Taliban should first seek internal legitimacy to receive international recognition: Ex-Afghan president Karzai

WION Web Team
New DelhiUpdated: Oct 18, 2021, 01:05 PM IST

Former Afghanistan President Hamid Karzai. Photograph:(WION)

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Former Afghanistan president Hamid Karzai said the Taliban government needs to receive internal legitimacy first for it to gain international recognition, which can only be achieved through holding elections

Nearly two months after taking over Afghanistan, the Taliban government has been struggling to receive legitimacy from the international community.

Only a handful of states—Russia, China and Pakistan—have expressed their willingness to recognise the new regime, even as major countries like US, UK and India continue to oppose the “oppressive regime”.

In an interview with the Voice of America (VOA), former Afghanistan president Hamid Karzai said the Taliban government needs to receive internal legitimacy first for it to gain international recognition, which can only be achieved through holding elections.

International recognition requires internal legitimacy

Karzai said the Taliban government needs to first derive legitimacy from “the will of Afghan people”, which could only be achieved either in the form of elections or holding the Loya Jirga, a traditional grand council of representatives from various parts of the country.

He stressed that Afghanistan is at a critical juncture in its history and Afghans have a responsibility to “unite” and create a government premised on “the expression of the will of the Afghan people.”

“Legitimacy within our own country for this government [Taliban] or for any other government is the foundation of recognition by countries and the international community,” Karzai told VOA.

“How to bring about legitimacy within the country is of course premised on either an election or, in the case of Afghanistan, especially under the current circumstances, the expression of the will of the Afghan people through the Loya Jirga and the introduction of a constitution and so on,” he added.

Reacting to Pakistan showing support to the Taliban government, Karzai said, “My message to Pakistan, our brotherly country, is that they should not try to represent Afghanistan. On the contrary, the country should try to establish a civil relationship with our country.”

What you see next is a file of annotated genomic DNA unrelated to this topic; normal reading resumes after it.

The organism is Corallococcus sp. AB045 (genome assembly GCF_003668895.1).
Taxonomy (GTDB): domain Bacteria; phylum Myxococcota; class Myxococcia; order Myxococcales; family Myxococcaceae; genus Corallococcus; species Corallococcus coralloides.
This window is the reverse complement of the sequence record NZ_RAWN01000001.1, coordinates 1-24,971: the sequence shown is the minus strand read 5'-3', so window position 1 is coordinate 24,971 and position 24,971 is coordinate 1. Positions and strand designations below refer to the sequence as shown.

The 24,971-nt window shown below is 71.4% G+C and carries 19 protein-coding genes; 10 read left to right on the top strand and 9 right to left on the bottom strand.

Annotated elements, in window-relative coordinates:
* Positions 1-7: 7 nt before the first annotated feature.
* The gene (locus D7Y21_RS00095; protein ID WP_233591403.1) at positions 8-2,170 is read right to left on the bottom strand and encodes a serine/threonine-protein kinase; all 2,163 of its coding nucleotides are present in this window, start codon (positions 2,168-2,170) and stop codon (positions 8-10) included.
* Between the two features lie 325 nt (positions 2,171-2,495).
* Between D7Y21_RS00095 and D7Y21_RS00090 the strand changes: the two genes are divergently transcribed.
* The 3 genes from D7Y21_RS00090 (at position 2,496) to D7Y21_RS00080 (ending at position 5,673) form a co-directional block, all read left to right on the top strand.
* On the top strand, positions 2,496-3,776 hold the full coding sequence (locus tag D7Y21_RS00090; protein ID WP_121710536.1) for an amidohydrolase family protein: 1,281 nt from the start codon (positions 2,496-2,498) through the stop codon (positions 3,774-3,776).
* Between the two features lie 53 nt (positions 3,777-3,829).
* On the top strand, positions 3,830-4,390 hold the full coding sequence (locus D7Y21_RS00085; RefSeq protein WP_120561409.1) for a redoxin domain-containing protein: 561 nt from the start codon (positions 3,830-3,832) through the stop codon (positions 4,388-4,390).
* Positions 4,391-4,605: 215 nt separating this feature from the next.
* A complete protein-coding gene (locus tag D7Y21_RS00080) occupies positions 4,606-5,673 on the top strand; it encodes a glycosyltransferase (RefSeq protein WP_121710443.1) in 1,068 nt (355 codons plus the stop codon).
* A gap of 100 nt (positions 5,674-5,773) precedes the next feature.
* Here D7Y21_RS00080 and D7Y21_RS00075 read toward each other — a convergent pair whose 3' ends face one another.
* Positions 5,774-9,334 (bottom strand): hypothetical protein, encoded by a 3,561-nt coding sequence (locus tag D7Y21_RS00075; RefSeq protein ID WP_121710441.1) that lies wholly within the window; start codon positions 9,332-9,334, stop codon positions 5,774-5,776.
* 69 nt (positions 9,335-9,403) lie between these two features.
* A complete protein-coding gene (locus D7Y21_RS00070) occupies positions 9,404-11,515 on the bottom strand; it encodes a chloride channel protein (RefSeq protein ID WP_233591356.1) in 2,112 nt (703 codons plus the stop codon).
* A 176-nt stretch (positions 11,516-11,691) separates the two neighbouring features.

Recognition by countries is essential for the Taliban for several purposes. Without recognition, the Taliban won’t be able to enter into treaties with other states. The absence of recognition hampers a government’s ability to receive foreign aid, for businesses in the country to trade with the world and carry out overseas transactions, for its citizens to travel abroad and much more.

IS threat, regional consensus

Speaking on the growing violence in Afghanistan perpetrated by the Islamic State terror group, Karzai said the militant group is a threat to both Afghanistan and the region.

The militant group’s local branch, known as the Islamic State Khorasan, has claimed responsibility for several vicious attacks in recent weeks in Kabul, Kunduz and Kandahar provinces, where more than 100 civilians have been killed and many others wounded, particularly the minority communities.

“As proven by the unfortunate bomb blasts — rather, suicide attacks in the mosque in Kabul two weeks ago, then in Kunduz last week, and then in Kandahar yesterday (October 15) — this has proven that Daesh (IS) is a threat to Afghanistan and to the life and livelihood of the Afghan people,” Karzai said.

Karzai said the region will support Afghanistan in its fight against IS, because it could pose a threat to their security, while expressing hope that regional powers would seek common ground in Afghanistan.

He said it is Afghanistan’s responsibility to work with other countries in the region “in a way that results in peace and stability in Afghanistan.”

Women’s rights

In more than a month since the Taliban formed government, the militant group came out with policies that sought to put more restrictions on women’s civil liberties.

From banning women to share classrooms with male students in universities, to enforcing dress code diktat on women, the Taliban government has been gaining the ire of the international community for not fulfilling pledges to respect the rights of women and minorities, and for not including enough members from other ethnic groups in the Cabinet.

Speaking on the issue, Karzai stressed the importance of women returning to the workplace, universities and schools. He said this desire primarily comes from the Afghan people, whether or not the international community demands it.

“The rights of Afghan women to work and to be present in all walks of life in our country is primarily the demand of the Afghan people,” he said. “So, even if the international community doesn’t ask for it, it is our demand, the Afghan demand, and our need.”

Karzai continues to live in Kabul with his family and is the father of two daughters and a son. He said he wants his daughters and son to be educated.

“I want my son to be the best educated. I want him to study, to study at home and study abroad and get the best education. I want my daughters to be the best-educated, study at home, and when the time comes, study abroad, and fulfil their personal aspirations, and through the fulfilment of their personal aspirations, the aspirations of the Afghan people,” he said.

“I want them to remain patriotic Afghans, as all other Afghan children,” he added.